When you're trying to figure out what's wrong with a pitcher, the most important thing is who the pitcher is - what kind of experience he has, what kind of stuff he has, what kind of windup he has, emotionally what he's made out of. There are so many things that go into pitching that it's just hard to really look at somebody, unless you really know them, and know what's wrong.
This is the fifth year Jeremy Guthrie has pitched here. He struggled against Tampa Bay the last time out against them. I think sometimes you get caught up in the game and you forget what you do best. For Jeremy, he's smart enough to know that. He didn't get the result he wanted last Saturday, when he pitched against Tampa Bay and Hellickson, and now he gets to pitch against him today.
Everybody says the hardest thing to do is to pitch back-to-back starts against the same team. But I think that premise is based on the fact that you did well. To me, I think you always learn whether you win or lose. For him, I think his lesson is to make better pitches, he's got to stay down in the zone and very judiciously pitch to Evan Longoria and not let him be the guy that beats him.
When I look at Jeremy, he just gets around some of his pitches and the radar gun, for him, doesn't always tell the story because he was throwing 93 to 95 mph; it's just that his stuff was flat. He was just under everything and around everything. When the ball stays on the same plane, the ball doesn't have that extra sink or that extra life and it's just that much more hittable.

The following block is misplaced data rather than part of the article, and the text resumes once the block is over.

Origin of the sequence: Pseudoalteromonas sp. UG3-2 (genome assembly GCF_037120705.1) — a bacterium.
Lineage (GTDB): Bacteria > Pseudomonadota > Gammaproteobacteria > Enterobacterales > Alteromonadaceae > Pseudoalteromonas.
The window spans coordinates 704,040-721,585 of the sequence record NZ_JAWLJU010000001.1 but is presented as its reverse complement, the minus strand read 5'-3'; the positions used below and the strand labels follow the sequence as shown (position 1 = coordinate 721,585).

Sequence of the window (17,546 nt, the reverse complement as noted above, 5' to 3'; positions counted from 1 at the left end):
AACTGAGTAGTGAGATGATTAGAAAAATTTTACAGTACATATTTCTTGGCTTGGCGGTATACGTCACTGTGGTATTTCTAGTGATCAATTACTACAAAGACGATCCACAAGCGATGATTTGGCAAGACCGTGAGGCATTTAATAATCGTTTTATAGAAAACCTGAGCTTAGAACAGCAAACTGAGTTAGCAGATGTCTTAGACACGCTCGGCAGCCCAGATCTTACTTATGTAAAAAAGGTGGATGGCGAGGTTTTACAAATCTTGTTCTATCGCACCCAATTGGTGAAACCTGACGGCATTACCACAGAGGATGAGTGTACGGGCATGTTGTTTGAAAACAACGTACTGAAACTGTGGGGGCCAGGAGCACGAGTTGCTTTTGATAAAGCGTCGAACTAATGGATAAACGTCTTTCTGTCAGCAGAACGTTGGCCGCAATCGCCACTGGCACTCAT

Brad Bergesen allowed a run, maybe more than a run per inning, against Tampa Bay because Rays manager Joe Maddon threw in seven lefties in the lineup and Bergesen doesn't get lefties out. He doesn't have the experience Jeremy has, but this guy competes. He holds runners well.
When Terry Crowley was the hitting instructor here, they'd go over the game plan, do all the drills and then from the on-deck circle to home plate, it was like there was a fog bank and you were in San Francisco and the fog's just come in. Some guys can walk through the fog and when they get up into the batter's box, they can clear the fog. Visibility is good and their thinking is good. The same thing applies to pitchers. Some guys get caught up in the moment and they speed up the game when they should really try to slow it down. They panic, they get afraid of contact.
A perfect example for a young pitcher is Zach Britton. He's off to a good start, but there have been some situations where, even in wins, he's gotten hit not for any long duration, but hit pretty hard. It doesn't deter him from making some adjustments and moving on. Other guys might be very tentative and walking guys.
I played for a manager, Earl Weaver, whose biggest complain about pitchers was bases on balls. A lot of guys say you can't defense home runs; well, you can't defense walks, either.